What is Permanent Hair Color?

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Are you ready to go all-in with your new color? Permanent color is a serious way to get a deep, long-lasting color. Everyone has a different list of reasons for coloring their hair, ranging from covering grays to changing up your tone and everything in between. While we may not all have the same list of requirements, we all agree on one thing: we all want beautiful hair color.

Related: What is Hair Dye & Color Made of?

Permanent Hair Color Facts

Permanent hair color is the most long-lasting option available. Permanent hair color works by interacting with your hair’s natural pigment and altering its structure. Permanent hair color is made up of tiny colorless molecules that are dyed. They penetrate the hair cuticle with the help of ammonia, but the magic happens when they combine with hydrogen peroxide and create a chemical reaction known as oxidation. Permanent hair color molecules become complex after oxidation and can embed themselves in the structure of the hair fiber. The end result is what we call permanent hair color, or hair color that can withstand multiple washes at the very least.

One of the main reasons permanent hair color has a bad reputation is that it contains more powerful chemicals than demi-permanent hair color, which coats the hair but does not alter its structure. Permanent hair color opens up the cuticle and requires more time to sit on the hair, so the texture of the hair may change slightly.

What is it Used For?

Permanent color is a long-term solution for covering gray hair, lightening or darkening hair on multiple levels, or changing the color of your hair completely.

How Long Does Permanent Hair Color Last?

Permanent hair color lasts until you re-dye or cut your hair because it changes the structure of your hair. It’s not going to wash off with a few shampoos, and it’s not going to fade over time. As a result, it’s only used for drastic color changes. If you lighten your hair by more than one shade, you’ll need to visit the salon every six weeks for a root touch-up.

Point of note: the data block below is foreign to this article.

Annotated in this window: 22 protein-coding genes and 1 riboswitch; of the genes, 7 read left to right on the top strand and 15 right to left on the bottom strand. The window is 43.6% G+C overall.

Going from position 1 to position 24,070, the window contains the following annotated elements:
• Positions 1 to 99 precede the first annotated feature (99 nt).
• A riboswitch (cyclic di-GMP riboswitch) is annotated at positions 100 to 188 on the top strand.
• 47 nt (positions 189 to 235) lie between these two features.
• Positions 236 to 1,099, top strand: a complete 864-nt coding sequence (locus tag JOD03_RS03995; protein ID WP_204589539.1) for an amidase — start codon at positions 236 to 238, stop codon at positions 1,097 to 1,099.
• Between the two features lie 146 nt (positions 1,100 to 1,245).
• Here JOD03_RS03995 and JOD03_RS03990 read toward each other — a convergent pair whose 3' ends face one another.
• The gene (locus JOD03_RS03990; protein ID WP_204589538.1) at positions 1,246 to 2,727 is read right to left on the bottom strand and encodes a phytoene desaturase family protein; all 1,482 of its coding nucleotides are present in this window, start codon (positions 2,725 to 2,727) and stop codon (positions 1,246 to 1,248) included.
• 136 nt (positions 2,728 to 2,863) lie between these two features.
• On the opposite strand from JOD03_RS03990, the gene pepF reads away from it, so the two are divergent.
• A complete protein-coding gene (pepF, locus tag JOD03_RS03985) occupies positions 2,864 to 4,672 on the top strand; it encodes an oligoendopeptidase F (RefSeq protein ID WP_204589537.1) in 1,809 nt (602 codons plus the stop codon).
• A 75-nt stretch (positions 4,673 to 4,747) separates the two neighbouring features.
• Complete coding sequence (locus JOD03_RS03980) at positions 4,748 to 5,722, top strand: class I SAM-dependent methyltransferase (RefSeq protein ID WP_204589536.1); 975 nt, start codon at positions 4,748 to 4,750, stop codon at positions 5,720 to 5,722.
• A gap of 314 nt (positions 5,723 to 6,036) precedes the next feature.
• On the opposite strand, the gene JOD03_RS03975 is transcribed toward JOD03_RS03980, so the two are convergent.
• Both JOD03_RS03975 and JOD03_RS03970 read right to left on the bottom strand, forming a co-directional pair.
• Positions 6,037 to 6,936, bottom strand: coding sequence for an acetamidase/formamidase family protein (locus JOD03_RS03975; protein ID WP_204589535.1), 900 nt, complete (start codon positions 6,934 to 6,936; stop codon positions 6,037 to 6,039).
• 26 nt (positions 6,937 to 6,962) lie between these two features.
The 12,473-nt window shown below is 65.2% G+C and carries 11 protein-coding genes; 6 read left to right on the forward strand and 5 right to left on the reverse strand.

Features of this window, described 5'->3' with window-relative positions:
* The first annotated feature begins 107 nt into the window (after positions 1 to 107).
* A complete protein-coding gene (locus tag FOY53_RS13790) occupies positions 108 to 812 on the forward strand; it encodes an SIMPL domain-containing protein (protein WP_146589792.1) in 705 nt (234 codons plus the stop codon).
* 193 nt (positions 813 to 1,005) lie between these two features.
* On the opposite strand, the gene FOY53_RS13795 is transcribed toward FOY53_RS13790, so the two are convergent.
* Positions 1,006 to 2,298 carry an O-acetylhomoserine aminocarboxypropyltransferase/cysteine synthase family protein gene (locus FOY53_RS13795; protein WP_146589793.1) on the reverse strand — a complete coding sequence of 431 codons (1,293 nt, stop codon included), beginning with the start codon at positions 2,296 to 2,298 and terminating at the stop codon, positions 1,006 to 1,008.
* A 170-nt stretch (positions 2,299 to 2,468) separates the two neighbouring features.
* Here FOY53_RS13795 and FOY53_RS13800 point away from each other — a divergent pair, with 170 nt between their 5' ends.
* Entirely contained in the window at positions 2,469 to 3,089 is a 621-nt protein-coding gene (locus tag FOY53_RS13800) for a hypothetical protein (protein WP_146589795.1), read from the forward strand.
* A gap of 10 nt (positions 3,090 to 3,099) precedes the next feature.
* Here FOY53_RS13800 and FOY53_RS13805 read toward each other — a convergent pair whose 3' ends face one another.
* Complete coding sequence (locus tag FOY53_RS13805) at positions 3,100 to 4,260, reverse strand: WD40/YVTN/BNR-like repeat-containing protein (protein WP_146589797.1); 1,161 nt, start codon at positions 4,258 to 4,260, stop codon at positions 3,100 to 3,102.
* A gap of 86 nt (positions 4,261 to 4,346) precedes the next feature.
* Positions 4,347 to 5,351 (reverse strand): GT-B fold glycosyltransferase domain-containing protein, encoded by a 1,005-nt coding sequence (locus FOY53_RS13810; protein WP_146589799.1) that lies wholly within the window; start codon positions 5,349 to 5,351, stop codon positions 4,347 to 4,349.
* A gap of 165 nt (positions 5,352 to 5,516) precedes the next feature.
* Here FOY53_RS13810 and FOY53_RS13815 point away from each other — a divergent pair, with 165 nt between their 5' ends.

Why You’ll Love Permanent Hair Color

No More Grays

Permanent hair color is the gold standard for covering grays because it actually changes the color of your hair. This is because it isn’t just covering or blending them; it is actually changing their color from gray to another. Permanent hair color is recommended if your hair is more than 25% gray, according to most hair colorists.

Lightening Your Hair

Permanent hair color can lighten virgin hair (i.e. hair that has never been colored) by up to two shades without the use of bleach or other chemicals. By opting for a permanent home hair color, you can save time, effort, and an extra step of complexity at home.

Better Hair Color

Permanent dye, unlike demi-permanent dye, is committed to providing rich, long-lasting color that doesn’t fade as quickly as the alternative.

Myths About Hair Color

It Damages Your Hair

Permanent hair color contains both chemicals that remove color from your strands and pigments that alter the color of your hair. And, as previously stated, because permanent hair color is designed to withstand multiple washes, the chemicals must be stronger, and they must be left on the hair for longer periods of time.

When it comes to permanent hair color, how long does it last? Depending on how quickly your hair grows, you may not need to touch up your roots for another 4 to 6 weeks.

While it’s understandable to be concerned about permanent hair dyes wreaking havoc on hair strength and elasticity, permanent hair color and extreme damage don’t go together when left to a professional. Even if you have a new shade, your hair will look and feel great after a professional permanent hair color service.

Permanent Hair Color is Only For Covering Gray Hair

Permanent hair color is a great way to hide gray hair because it comes in a wider range of colors and lasts longer than demi-permanent hair color.

However, covering grays isn’t the only benefit of permanent hair color. Permanent hair color is often used at the root of trendy hair color looks like ombre and balayage, as well as a lightener for the ends. In order to make a gradient that looks natural.

Going Lighter Will Make Your Hair Brassy

When your new haircolor fades and the natural pigments in your hair that weren’t lightened with bleach or haircolor start to show through, brassiness can occur. While brassy hair is annoying, you can delay or prevent it from happening in the first place by taking the necessary lightening measures.

Choosing the right shade right away—one with a lot of cool tones—can help you avoid the dreaded orange tinge later on.